Discussion Author: Stephen John Buetow
Developmental cysts of the maxilla and mandible (i.e. jaw) may be subdivided into nonodontogenic and odontogenic types. Nonodontogenic cysts lie in the jaw but do not contain tooth derivatives. A fissural cyst is a type of nonodontogenic cysts arising along lines of fusion of embryonic structures.
In contradistinction, odontogenic cysts are derived from embedded remnants of odontogenic (tooth forming) epithelium. The most common type of odontogenic cyst is the radicular cyst which occurs after the eruption of the involved tooth and surrounds the root of the tooth.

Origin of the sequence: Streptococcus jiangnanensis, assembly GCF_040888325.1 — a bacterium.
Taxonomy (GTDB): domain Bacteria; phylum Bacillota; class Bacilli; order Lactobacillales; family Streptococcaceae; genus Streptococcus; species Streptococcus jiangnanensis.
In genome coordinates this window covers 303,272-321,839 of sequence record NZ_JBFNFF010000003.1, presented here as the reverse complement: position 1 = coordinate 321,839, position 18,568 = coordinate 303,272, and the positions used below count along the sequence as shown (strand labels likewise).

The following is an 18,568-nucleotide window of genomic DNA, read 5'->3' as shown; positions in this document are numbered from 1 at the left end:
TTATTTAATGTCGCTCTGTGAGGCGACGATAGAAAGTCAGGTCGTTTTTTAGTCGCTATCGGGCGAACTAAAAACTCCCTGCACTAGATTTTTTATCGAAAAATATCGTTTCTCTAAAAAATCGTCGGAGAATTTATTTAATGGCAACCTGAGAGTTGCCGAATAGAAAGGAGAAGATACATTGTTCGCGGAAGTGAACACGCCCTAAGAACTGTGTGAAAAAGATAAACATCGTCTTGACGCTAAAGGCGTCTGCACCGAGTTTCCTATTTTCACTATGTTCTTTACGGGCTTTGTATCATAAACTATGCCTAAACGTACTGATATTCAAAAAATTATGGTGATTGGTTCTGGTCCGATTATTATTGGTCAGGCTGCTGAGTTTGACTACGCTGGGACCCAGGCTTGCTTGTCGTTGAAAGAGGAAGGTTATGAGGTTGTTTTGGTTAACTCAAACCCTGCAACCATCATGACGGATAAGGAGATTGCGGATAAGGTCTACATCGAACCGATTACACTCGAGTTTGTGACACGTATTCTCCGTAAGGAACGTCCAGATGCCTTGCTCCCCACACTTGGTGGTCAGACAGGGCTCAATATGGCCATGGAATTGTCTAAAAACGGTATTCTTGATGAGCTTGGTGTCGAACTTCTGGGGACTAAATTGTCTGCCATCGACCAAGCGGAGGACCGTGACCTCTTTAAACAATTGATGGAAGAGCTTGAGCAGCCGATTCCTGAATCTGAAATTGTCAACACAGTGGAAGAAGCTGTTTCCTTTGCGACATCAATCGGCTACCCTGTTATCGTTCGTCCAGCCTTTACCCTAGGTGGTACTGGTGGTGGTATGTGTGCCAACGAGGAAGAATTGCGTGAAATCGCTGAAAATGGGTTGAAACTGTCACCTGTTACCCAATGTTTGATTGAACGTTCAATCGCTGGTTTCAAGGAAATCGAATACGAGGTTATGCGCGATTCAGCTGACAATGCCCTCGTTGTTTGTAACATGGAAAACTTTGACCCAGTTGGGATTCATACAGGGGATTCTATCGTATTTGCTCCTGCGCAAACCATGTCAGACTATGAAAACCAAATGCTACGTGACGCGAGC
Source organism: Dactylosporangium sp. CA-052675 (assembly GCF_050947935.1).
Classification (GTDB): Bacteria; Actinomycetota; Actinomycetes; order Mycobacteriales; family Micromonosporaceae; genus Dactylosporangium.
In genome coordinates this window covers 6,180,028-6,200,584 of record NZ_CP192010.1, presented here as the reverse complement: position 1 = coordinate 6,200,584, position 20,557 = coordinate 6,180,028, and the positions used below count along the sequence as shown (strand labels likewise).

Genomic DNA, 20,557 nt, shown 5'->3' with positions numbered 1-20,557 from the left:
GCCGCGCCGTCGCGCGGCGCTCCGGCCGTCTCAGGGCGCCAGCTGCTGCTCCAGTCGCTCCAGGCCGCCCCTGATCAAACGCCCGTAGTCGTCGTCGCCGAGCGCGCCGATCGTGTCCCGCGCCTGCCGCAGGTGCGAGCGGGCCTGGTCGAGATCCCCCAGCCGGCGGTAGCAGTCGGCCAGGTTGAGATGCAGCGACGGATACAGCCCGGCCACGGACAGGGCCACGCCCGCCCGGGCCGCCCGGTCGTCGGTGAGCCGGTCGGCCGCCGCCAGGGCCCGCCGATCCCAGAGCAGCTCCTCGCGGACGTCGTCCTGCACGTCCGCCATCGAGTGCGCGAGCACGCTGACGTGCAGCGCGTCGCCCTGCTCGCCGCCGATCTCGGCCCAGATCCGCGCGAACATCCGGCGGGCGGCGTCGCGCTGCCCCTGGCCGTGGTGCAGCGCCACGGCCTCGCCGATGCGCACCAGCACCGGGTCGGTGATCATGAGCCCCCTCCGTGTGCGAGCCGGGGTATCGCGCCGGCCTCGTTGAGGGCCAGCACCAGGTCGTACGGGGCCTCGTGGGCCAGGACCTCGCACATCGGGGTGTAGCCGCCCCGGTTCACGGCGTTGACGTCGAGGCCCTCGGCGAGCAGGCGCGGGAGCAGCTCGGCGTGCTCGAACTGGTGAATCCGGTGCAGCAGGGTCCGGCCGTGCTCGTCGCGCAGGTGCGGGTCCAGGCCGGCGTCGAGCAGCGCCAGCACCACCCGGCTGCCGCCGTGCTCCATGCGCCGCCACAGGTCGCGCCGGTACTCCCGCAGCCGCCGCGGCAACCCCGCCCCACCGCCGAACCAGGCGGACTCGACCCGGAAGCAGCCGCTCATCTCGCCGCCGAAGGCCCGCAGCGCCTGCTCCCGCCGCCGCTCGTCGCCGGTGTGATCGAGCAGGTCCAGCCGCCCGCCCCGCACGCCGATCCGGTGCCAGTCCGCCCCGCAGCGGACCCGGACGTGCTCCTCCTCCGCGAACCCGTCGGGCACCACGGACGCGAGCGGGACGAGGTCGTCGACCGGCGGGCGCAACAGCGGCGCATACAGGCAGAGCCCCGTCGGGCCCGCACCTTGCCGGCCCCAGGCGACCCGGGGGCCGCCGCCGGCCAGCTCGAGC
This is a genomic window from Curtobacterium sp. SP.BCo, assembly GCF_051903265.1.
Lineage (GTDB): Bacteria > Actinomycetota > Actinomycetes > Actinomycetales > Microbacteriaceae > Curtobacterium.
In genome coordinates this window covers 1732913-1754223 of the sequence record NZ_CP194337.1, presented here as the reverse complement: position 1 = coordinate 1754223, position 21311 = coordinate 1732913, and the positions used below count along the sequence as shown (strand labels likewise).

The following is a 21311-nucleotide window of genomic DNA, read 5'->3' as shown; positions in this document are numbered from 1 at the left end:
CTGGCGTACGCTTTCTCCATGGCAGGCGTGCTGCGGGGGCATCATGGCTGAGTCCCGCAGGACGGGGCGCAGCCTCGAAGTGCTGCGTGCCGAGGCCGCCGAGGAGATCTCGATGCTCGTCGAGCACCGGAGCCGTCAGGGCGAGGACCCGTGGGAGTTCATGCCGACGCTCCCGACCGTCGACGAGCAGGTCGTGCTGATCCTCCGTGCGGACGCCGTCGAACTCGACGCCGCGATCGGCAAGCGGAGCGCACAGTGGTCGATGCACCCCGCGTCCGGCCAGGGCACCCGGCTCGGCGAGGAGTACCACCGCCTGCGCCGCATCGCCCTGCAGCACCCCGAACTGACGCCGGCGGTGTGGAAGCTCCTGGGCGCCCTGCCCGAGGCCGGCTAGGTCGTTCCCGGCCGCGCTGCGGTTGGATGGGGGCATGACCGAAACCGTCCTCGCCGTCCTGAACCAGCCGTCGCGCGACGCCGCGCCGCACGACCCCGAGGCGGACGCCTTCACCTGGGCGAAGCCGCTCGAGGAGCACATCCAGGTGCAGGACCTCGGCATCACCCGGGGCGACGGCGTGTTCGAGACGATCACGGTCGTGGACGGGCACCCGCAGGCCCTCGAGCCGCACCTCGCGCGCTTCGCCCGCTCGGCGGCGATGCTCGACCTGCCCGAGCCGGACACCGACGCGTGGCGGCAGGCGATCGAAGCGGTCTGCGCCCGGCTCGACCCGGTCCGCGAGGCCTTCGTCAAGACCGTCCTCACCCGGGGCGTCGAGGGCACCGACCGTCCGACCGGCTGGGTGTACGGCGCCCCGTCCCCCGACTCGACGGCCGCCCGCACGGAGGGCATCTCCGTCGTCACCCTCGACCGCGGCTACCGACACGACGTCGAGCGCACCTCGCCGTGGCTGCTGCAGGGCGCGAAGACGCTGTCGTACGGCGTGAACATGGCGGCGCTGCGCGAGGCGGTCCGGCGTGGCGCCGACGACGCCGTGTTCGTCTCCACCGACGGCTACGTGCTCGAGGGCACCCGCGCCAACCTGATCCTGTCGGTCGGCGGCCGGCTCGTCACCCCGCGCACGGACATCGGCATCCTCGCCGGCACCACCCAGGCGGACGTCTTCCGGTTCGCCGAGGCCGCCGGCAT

The second most common type of odontogenic cyst - the dentigerous cyst - is associated with an unerupted tooth. The dentigerous cysts are unilocular, as opposed to the odontogenic cysts that are multilocular - ameloblastoma and keratocysts â€” and also surrounds an unerupted tooth. They are more often found in the mandible (70%) as compared to the maxilla. Dentigerous cysts have a non-keratinizing epithelium.
The odontogenic keratocyst is similar, but has a keratinizing epithelium and may be multilocular.
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